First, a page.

COLUMBUS, Ohio (AP) — A federal trial over a $100 million investors' lawsuit against Venezuela includes allegations of fraud, hints of an international criminal conspiracy, and references to diamonds, German junk bonds and a mysterious house fire in Switzerland.
At issue in the 2004 complaint are three-decade old promissory notes issued by a now-defunct government-sponsored Venezuelan bank.
Venezuela has confirmed the debts belonging to an agricultural development bank known as Bandagro are the government's obligations and must be paid, argue attorneys for Skye Ventures in Columbus, where the 2004 purchase of the notes happened.
"This case is straightforward: It's about a bank's refusal to honor a debt," Charles Cooper, a Columbus attorney representing Skye Ventures, wrote in a Jan. 27 court document summarizing investors' arguments.
Lawyers for Venezuela say the notes are fakes with forged signatures and were never guaranteed by the government.
"The evidence will show not only that the purported notes are fake, but also that the plaintiff seeks to capitalize on a long-running international fraud," Albert Lucas, a Columbus attorney representing Venezuela, said in a Jan. 27 filing summarizing the Venezuelan government's case.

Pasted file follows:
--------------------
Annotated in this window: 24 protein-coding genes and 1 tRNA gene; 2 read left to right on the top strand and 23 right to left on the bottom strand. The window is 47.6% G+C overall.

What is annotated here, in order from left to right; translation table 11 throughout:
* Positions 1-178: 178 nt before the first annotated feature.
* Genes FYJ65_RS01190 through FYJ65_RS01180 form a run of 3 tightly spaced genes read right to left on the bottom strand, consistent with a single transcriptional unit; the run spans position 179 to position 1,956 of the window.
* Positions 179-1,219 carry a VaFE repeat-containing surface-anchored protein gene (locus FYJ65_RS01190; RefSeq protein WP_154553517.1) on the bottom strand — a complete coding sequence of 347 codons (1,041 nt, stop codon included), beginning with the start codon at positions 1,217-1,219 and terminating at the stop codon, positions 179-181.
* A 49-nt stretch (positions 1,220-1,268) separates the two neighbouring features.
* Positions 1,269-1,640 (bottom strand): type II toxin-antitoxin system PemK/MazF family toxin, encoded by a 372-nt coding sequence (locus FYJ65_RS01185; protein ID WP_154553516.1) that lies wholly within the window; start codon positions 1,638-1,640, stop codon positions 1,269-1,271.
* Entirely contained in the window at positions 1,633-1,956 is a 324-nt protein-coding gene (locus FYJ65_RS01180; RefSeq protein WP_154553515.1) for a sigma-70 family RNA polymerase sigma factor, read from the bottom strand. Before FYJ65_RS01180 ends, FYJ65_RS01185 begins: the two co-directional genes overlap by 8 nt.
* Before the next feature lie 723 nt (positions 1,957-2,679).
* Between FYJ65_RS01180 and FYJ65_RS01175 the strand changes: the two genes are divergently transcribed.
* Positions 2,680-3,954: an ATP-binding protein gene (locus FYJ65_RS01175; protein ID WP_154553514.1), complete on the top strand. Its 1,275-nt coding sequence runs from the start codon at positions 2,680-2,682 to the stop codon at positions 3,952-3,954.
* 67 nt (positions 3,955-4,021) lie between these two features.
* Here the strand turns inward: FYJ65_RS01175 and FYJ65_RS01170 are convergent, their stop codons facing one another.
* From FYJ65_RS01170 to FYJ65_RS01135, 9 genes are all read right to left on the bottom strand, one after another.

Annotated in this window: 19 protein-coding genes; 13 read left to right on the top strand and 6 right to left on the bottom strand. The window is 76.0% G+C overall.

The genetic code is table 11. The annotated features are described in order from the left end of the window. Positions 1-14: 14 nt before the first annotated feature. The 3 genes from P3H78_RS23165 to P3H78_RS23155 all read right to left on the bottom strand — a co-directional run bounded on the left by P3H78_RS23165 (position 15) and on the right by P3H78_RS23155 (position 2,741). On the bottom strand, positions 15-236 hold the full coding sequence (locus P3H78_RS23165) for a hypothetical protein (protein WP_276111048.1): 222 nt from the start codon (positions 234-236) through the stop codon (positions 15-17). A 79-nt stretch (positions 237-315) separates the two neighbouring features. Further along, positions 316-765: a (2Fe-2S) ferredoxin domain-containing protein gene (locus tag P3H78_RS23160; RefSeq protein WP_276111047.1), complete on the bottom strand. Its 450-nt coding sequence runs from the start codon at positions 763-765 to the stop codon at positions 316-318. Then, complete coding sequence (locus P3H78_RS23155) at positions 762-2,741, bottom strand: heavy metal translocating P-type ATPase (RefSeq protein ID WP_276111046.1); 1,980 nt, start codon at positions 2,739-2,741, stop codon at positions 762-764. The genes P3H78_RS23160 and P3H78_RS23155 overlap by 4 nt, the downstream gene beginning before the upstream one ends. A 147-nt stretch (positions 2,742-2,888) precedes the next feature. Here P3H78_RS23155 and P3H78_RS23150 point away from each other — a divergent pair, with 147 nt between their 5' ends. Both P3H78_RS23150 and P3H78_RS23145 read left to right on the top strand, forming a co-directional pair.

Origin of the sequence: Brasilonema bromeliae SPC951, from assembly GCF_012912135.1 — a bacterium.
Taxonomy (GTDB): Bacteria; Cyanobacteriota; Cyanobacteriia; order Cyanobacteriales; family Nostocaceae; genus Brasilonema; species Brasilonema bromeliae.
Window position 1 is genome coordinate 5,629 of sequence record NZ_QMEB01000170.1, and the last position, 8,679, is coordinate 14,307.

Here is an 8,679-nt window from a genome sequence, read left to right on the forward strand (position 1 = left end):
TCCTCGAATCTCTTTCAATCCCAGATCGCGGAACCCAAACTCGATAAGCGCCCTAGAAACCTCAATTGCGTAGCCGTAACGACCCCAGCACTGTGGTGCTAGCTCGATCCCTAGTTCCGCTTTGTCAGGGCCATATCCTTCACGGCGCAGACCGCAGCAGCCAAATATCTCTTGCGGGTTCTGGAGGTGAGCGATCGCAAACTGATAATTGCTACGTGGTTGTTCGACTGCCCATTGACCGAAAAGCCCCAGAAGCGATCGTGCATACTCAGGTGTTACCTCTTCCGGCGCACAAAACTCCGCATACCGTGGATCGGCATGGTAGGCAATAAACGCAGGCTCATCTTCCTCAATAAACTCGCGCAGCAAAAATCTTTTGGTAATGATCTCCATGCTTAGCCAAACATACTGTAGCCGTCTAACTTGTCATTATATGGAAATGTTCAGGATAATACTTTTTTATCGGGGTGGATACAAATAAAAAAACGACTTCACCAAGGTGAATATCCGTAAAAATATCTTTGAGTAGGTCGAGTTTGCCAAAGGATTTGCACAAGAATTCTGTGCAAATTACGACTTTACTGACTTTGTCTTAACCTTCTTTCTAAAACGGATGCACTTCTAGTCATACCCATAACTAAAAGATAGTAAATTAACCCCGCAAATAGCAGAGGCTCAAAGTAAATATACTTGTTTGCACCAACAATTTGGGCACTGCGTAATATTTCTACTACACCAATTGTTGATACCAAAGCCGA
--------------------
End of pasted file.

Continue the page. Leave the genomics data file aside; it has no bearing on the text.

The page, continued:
The trial began last week before federal Judge Edmund Sargus and is expected to last four to six weeks.
The legitimacy of the promissory notes is at the heart of the case, which includes more than 700 individual filings and thousands of pages of documents.
Skye Ventures says it based its decision to purchase the notes on a 2003 opinion by the Venezuelan attorney general and a 2003 report by the country's Ministry of Finance that said the notes were valid and must be paid.
Venezuela said that the opinion and report weren't binding and that Skye Ventures had every reason to know the notes were fraudulent.
Venezuela says the fraud was perpetrated by "a notorious international criminal" who, before he died in a house fire in Switzerland, had previously been convicted of crimes related to fake Bandagro promissory notes.
Lawyers for the country also deny claims by Skye Ventures that a group affiliated with that criminal purchased such bonds "in exchange for 'much more' than $250 million, supposedly comprised of an unspecified combination of diamonds, German junk bonds and cash."
"This is a farce. It never happened," said attorneys for Venezuela.
In turn, Skye Ventures says Venezuela has created a story "that requires the listener to believe that an unbelievably wide-ranging conspiracy existed" to create fraudulent notes and later fool the country's minister of finance and attorney general.
"The truth is, as always, much simpler," said attorneys for Skye Ventures.
Before the case went to trial, numerous courts settled issues related to the timing of the complaint, whether Venezuela was immune from being sued and whether the case could be tried in the U.S.